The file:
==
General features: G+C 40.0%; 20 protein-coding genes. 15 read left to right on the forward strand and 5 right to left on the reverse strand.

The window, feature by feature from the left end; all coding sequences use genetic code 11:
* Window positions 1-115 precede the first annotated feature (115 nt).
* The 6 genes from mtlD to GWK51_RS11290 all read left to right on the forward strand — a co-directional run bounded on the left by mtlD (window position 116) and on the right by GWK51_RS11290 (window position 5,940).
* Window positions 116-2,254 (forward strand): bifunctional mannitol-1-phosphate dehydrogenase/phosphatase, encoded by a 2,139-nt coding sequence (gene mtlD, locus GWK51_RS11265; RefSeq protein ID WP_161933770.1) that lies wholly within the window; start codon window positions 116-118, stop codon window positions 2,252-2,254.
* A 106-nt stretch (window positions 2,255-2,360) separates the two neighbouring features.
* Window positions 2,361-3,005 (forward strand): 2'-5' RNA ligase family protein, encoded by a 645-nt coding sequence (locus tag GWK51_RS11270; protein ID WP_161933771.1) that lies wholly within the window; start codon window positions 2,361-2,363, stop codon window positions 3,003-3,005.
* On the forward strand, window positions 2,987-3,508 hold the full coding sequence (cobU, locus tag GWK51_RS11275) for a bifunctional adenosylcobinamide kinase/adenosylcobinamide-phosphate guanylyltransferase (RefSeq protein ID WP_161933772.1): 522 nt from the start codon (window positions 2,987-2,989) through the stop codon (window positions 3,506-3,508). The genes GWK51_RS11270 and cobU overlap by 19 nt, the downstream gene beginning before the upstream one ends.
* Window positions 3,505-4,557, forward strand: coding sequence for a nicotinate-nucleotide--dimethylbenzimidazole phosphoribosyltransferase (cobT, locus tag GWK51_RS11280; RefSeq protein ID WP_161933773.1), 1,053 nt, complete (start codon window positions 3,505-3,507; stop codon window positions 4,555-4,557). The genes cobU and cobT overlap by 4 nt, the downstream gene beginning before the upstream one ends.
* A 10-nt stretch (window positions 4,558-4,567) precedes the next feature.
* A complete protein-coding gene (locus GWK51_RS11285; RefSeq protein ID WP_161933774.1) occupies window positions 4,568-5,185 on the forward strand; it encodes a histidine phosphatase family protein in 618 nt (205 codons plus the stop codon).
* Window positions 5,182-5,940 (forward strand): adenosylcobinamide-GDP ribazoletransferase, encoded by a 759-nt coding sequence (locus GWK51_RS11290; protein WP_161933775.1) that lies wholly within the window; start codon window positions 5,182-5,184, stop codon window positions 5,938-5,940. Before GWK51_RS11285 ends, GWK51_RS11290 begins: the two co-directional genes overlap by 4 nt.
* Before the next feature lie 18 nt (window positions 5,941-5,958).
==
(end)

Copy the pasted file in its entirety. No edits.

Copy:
General features: G+C 40.0%; 20 protein-coding genes. 15 read left to right on the forward strand and 5 right to left on the reverse strand.

The window, feature by feature from the left end; all coding sequences use genetic code 11:
* Window positions 1-115 precede the first annotated feature (115 nt).
* The 6 genes from mtlD to GWK51_RS11290 all read left to right on the forward strand — a co-directional run bounded on the left by mtlD (window position 116) and on the right by GWK51_RS11290 (window position 5,940).
* Window positions 116-2,254 (forward strand): bifunctional mannitol-1-phosphate dehydrogenase/phosphatase, encoded by a 2,139-nt coding sequence (gene mtlD, locus GWK51_RS11265; RefSeq protein ID WP_161933770.1) that lies wholly within the window; start codon window positions 116-118, stop codon window positions 2,252-2,254.
* A 106-nt stretch (window positions 2,255-2,360) separates the two neighbouring features.
* Window positions 2,361-3,005 (forward strand): 2'-5' RNA ligase family protein, encoded by a 645-nt coding sequence (locus tag GWK51_RS11270; protein ID WP_161933771.1) that lies wholly within the window; start codon window positions 2,361-2,363, stop codon window positions 3,003-3,005.
* On the forward strand, window positions 2,987-3,508 hold the full coding sequence (cobU, locus tag GWK51_RS11275) for a bifunctional adenosylcobinamide kinase/adenosylcobinamide-phosphate guanylyltransferase (RefSeq protein ID WP_161933772.1): 522 nt from the start codon (window positions 2,987-2,989) through the stop codon (window positions 3,506-3,508). The genes GWK51_RS11270 and cobU overlap by 19 nt, the downstream gene beginning before the upstream one ends.
* Window positions 3,505-4,557, forward strand: coding sequence for a nicotinate-nucleotide--dimethylbenzimidazole phosphoribosyltransferase (cobT, locus tag GWK51_RS11280; RefSeq protein ID WP_161933773.1), 1,053 nt, complete (start codon window positions 3,505-3,507; stop codon window positions 4,555-4,557). The genes cobU and cobT overlap by 4 nt, the downstream gene beginning before the upstream one ends.
* A 10-nt stretch (window positions 4,558-4,567) precedes the next feature.
* A complete protein-coding gene (locus GWK51_RS11285; RefSeq protein ID WP_161933774.1) occupies window positions 4,568-5,185 on the forward strand; it encodes a histidine phosphatase family protein in 618 nt (205 codons plus the stop codon).
* Window positions 5,182-5,940 (forward strand): adenosylcobinamide-GDP ribazoletransferase, encoded by a 759-nt coding sequence (locus GWK51_RS11290; protein WP_161933775.1) that lies wholly within the window; start codon window positions 5,182-5,184, stop codon window positions 5,938-5,940. Before GWK51_RS11285 ends, GWK51_RS11290 begins: the two co-directional genes overlap by 4 nt.
* Before the next feature lie 18 nt (window positions 5,941-5,958).